Pending Home Sales: Upward Trend Continues

5 08 2009

Pending home sales are up for the fifth consecutive month, the first time in six years for such a streak, according to the National Association of Realtors (NAR).

The Pending Home Sales Index, a forward-looking indicator based on contracts signed in June, rose 3.6 percent to 94.6 from an upwardly revised reading of 91.3 in May; and it’s 6.7 percent above June 2008 when it was 88.7. The last time there were five consecutive monthly gains was July 2003.

“Historically low mortgage interest rates, affordable home prices and large selection are encouraging buyers who’ve been on the sidelines,” says Lawrence Yun, NAR chief economist. “Activity has been consistently much stronger for lower priced homes. Because it may take as long as two months to close on a home after signing a contract, first-time buyers must act fairly soon to take advantage of the $8,000 tax credit because they must close on the sale by Nov. 30.”

The Pending Home Sales Index in the Northeast rose 0.4 percent to 81.2 in June and is 5.8 percent above a year ago. In the Midwest the index increased 0.8 percent to 89.9 and is 11.6 percent above June 2008. The index in the South jumped 7.1 percent to 100.7 in June and is 8.9 percent higher than a year ago. In the West the index rose 2.9 percent to 100.4 but is 0.2 percent below June 2008.

NAR President Charles McMillan is hopeful that a recently elevated level of contract cancellations will ease. “Last month, Freddie Mac and Fannie Mae clarified that appraisals should be done by professionals with clear local expertise,” he said. “This should mitigate the situation of many valuations done by out-of-area appraisers coming in below the price negotiated between buyers and sellers. Hopefully, in the months ahead, we’ll see an even closer relationship between contract activity and closed transactions.”

McMillan said NAR is continuing to press the appraisal issue. “We have asked Congress and the Federal Housing Finance Agency to immediately implement an 18-month moratorium on the new appraisal rules to further address unintended consequences of the new guidelines,” he said.

NAR’s Housing Affordability Index remains very favorable. The affordability index stood at 159.2 in July, down from record peaks in recent months but it remains 36.6 percentage points above a year ago. Under these conditions, the typical family would devote 15.7 percent of gross income to mortgage principal and interest, well below the standard allowance of 25 percent.

The HAI is a broad measure of housing affordability using consistent values and assumptions over time, which examines the relationship between home prices, mortgage interest rates and family income.

“A monthly rise in home prices and somewhat higher mortgage interest rates led to a modest decline in affordability in June, but it was still the sixth highest index on record dating back to 1970,” Yun said. “Because housing is so affordable in today’s market, job security and the first-time buyer tax credit are bigger factors in influencing home sales.”

A median-income family earning $60,700 could afford a home costing $289,100 in June with a 20 percent downpayment, assuming 25 percent of gross income is devoted to mortgage principal and interest. Affordability conditions for first-time buyers with the same income and small downpayments are roughly 80 percent of what a median-income family can afford. The affordable price was much higher than the median existing single-family home price in June, which was $181,600.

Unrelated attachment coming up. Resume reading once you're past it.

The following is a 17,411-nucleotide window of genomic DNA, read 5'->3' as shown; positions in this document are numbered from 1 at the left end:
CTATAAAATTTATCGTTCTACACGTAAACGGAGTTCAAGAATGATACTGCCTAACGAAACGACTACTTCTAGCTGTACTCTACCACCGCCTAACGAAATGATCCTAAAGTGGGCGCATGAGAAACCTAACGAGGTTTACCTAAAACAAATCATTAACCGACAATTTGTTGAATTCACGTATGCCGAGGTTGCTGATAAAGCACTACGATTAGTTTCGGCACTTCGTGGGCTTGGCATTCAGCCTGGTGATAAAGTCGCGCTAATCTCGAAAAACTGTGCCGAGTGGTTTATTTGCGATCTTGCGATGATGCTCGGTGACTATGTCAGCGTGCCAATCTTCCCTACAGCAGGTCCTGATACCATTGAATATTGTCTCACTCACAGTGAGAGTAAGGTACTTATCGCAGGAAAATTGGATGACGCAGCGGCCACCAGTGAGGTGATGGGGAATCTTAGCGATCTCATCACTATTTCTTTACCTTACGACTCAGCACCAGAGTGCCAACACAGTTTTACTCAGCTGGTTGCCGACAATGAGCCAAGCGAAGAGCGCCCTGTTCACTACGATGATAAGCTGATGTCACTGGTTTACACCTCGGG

Yun expects existing-home sales to gradually rise over the balance of the year, with conditions varying around the country. “It appears home sales are on a sounder footing and inventory is gradually being absorbed.”

Source: Florida Association of Realtors

City Program to Match Foreclosed Homes with Buyers

5 08 2009

The City of Jacksonville has launched a new program designed to help prospective home buyers find affordable homes by matching them with renovated homes in at-risk neighborhoods.

The $26 million Neighborhood Stabilization Program was funded through the Housing and Economic Recovery legislation passed during President Bush’s administration.

“We are excited for the opportunity to leverage federal dollars to provide hundreds of Jacksonville residents with the opportunity to own a quality, affordable home,” said Mayor John Peyton. “The NSP program is a win-win for all in that it provides developers and contractors with much needed work during this economic downturn, offers families quality affordable housing and helps further stabilize our neighborhoods.”

Developers are qualified through the program to purchase foreclosed homes in zip codes 32206, 32208, 32209, 32244 and 32254 and rehabilitate them to program standards, which include connecting to city water and sewer, installing air conditioning, carpeting, vinyl floors and Energy Star-rated appliances. All the homes must pass an environmental test and appraisals.

In order to qualify to purchase one of the homes prospective homebuyers’ income cannot exceed 120 percent of the region’s median income, they cannot currently own a home and the home they purchase must be used as their primary residence. Buyers can purchase for as little as $500 down and may qualify for up to $30,000 in down payment assistance.

For more information about the program call 398-HOME (4663) or visit

Source: City of Jacksonville Housing and Neighborhood Department

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